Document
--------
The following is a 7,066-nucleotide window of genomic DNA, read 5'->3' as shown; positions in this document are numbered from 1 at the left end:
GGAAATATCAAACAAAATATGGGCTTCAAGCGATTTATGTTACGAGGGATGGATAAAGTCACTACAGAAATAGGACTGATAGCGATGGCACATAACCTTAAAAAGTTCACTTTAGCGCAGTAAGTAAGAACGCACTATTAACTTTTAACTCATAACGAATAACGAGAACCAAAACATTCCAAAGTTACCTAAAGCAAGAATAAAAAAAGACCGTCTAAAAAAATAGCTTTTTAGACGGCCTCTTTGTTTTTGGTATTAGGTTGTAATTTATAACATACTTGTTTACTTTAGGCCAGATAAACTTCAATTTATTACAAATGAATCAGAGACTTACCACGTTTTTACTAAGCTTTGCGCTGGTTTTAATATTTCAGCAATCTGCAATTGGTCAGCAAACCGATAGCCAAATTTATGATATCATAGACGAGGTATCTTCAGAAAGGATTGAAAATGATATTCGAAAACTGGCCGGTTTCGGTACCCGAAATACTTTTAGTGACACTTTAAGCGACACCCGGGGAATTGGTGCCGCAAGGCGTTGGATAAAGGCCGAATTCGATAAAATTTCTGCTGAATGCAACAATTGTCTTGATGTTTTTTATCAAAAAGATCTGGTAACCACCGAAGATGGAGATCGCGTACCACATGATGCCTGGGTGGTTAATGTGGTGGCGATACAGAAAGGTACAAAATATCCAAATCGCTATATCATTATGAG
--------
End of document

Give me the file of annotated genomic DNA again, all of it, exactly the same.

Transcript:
The following is a 7,066-nucleotide window of genomic DNA, read 5'->3' as shown; positions in this document are numbered from 1 at the left end:
GGAAATATCAAACAAAATATGGGCTTCAAGCGATTTATGTTACGAGGGATGGATAAAGTCACTACAGAAATAGGACTGATAGCGATGGCACATAACCTTAAAAAGTTCACTTTAGCGCAGTAAGTAAGAACGCACTATTAACTTTTAACTCATAACGAATAACGAGAACCAAAACATTCCAAAGTTACCTAAAGCAAGAATAAAAAAAGACCGTCTAAAAAAATAGCTTTTTAGACGGCCTCTTTGTTTTTGGTATTAGGTTGTAATTTATAACATACTTGTTTACTTTAGGCCAGATAAACTTCAATTTATTACAAATGAATCAGAGACTTACCACGTTTTTACTAAGCTTTGCGCTGGTTTTAATATTTCAGCAATCTGCAATTGGTCAGCAAACCGATAGCCAAATTTATGATATCATAGACGAGGTATCTTCAGAAAGGATTGAAAATGATATTCGAAAACTGGCCGGTTTCGGTACCCGAAATACTTTTAGTGACACTTTAAGCGACACCCGGGGAATTGGTGCCGCAAGGCGTTGGATAAAGGCCGAATTCGATAAAATTTCTGCTGAATGCAACAATTGTCTTGATGTTTTTTATCAAAAAGATCTGGTAACCACCGAAGATGGAGATCGCGTACCACATGATGCCTGGGTGGTTAATGTGGTGGCGATACAGAAAGGTACAAAATATCCAAATCGCTATATCATTATGAG